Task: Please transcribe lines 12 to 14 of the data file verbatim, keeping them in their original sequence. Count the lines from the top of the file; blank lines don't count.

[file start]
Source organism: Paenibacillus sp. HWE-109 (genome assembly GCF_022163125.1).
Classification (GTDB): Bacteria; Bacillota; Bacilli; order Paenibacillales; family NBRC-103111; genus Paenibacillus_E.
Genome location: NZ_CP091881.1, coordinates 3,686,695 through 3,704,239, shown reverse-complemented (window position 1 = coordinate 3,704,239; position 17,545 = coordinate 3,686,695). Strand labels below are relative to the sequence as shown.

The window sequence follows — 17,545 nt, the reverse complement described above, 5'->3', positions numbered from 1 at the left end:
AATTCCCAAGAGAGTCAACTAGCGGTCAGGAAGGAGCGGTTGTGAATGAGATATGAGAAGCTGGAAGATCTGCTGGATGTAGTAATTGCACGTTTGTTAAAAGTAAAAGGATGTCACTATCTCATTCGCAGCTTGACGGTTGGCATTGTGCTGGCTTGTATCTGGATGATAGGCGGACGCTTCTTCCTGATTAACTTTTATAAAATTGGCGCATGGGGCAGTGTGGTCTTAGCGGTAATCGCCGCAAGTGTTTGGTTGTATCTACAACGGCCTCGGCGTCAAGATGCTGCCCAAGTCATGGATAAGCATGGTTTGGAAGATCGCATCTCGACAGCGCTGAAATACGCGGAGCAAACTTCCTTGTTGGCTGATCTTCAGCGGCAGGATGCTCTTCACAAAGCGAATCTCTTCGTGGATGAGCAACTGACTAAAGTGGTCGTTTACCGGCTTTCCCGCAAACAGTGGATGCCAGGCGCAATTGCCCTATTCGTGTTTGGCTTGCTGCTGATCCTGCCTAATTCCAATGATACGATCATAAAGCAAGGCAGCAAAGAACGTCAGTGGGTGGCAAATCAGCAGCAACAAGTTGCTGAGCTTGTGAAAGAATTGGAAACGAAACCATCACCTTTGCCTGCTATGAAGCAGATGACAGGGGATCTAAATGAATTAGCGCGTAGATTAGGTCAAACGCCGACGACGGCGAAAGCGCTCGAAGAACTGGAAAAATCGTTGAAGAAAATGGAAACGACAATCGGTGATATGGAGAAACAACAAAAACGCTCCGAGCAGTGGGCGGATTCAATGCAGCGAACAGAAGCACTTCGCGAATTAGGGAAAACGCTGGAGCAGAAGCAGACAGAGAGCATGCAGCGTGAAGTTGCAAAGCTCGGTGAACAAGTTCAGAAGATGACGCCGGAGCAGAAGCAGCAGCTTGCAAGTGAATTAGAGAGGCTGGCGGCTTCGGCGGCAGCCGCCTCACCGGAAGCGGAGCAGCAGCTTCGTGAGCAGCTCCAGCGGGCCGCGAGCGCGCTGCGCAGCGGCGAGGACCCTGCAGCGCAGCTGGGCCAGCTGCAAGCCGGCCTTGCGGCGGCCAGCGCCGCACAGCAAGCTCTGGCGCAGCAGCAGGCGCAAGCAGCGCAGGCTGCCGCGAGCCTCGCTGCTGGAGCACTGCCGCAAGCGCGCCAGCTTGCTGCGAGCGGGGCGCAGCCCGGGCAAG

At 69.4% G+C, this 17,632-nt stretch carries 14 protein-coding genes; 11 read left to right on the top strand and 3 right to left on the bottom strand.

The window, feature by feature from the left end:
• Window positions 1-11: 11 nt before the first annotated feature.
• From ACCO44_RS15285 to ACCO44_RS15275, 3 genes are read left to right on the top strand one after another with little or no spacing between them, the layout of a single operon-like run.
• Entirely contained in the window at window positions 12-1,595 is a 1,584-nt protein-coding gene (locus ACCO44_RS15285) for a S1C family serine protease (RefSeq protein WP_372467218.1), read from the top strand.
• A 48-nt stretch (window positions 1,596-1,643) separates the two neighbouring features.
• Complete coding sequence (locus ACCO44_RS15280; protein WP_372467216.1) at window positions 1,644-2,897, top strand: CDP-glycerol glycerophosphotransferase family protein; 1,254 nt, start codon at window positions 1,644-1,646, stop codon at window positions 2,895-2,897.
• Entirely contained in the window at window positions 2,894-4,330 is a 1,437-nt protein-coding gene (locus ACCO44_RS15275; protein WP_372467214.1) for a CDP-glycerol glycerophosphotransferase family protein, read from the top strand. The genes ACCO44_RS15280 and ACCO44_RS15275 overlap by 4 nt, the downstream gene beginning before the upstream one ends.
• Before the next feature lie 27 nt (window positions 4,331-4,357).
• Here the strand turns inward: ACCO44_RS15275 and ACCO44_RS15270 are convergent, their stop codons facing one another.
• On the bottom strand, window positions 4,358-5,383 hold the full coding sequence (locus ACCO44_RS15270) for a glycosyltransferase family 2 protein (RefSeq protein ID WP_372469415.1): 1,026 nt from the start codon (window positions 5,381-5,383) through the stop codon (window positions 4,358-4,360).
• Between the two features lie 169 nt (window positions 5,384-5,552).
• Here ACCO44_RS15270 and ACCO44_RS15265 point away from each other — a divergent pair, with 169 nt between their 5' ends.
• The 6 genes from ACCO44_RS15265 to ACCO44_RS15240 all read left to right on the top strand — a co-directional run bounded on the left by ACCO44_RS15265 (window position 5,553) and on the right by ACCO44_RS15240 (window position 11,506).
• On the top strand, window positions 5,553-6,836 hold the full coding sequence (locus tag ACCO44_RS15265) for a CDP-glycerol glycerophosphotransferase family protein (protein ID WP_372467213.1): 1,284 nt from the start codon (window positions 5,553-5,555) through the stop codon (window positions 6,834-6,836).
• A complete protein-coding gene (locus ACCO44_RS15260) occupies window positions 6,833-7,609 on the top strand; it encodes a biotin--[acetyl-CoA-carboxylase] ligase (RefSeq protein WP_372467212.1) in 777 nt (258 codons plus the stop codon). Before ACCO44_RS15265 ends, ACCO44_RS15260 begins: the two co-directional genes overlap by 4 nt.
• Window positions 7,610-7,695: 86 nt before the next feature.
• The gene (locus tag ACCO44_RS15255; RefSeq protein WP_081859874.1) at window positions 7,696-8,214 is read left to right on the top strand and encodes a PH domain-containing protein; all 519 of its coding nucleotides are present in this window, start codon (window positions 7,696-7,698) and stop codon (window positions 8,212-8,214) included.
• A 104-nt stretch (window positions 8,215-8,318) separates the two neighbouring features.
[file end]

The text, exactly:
• Complete coding sequence (locus ACCO44_RS15280; protein WP_372467216.1) at window positions 1,644-2,897, top strand: CDP-glycerol glycerophosphotransferase family protein; 1,254 nt, start codon at window positions 1,644-1,646, stop codon at window positions 2,895-2,897.
• Entirely contained in the window at window positions 2,894-4,330 is a 1,437-nt protein-coding gene (locus ACCO44_RS15275; protein WP_372467214.1) for a CDP-glycerol glycerophosphotransferase family protein, read from the top strand. The genes ACCO44_RS15280 and ACCO44_RS15275 overlap by 4 nt, the downstream gene beginning before the upstream one ends.
• Before the next feature lie 27 nt (window positions 4,331-4,357).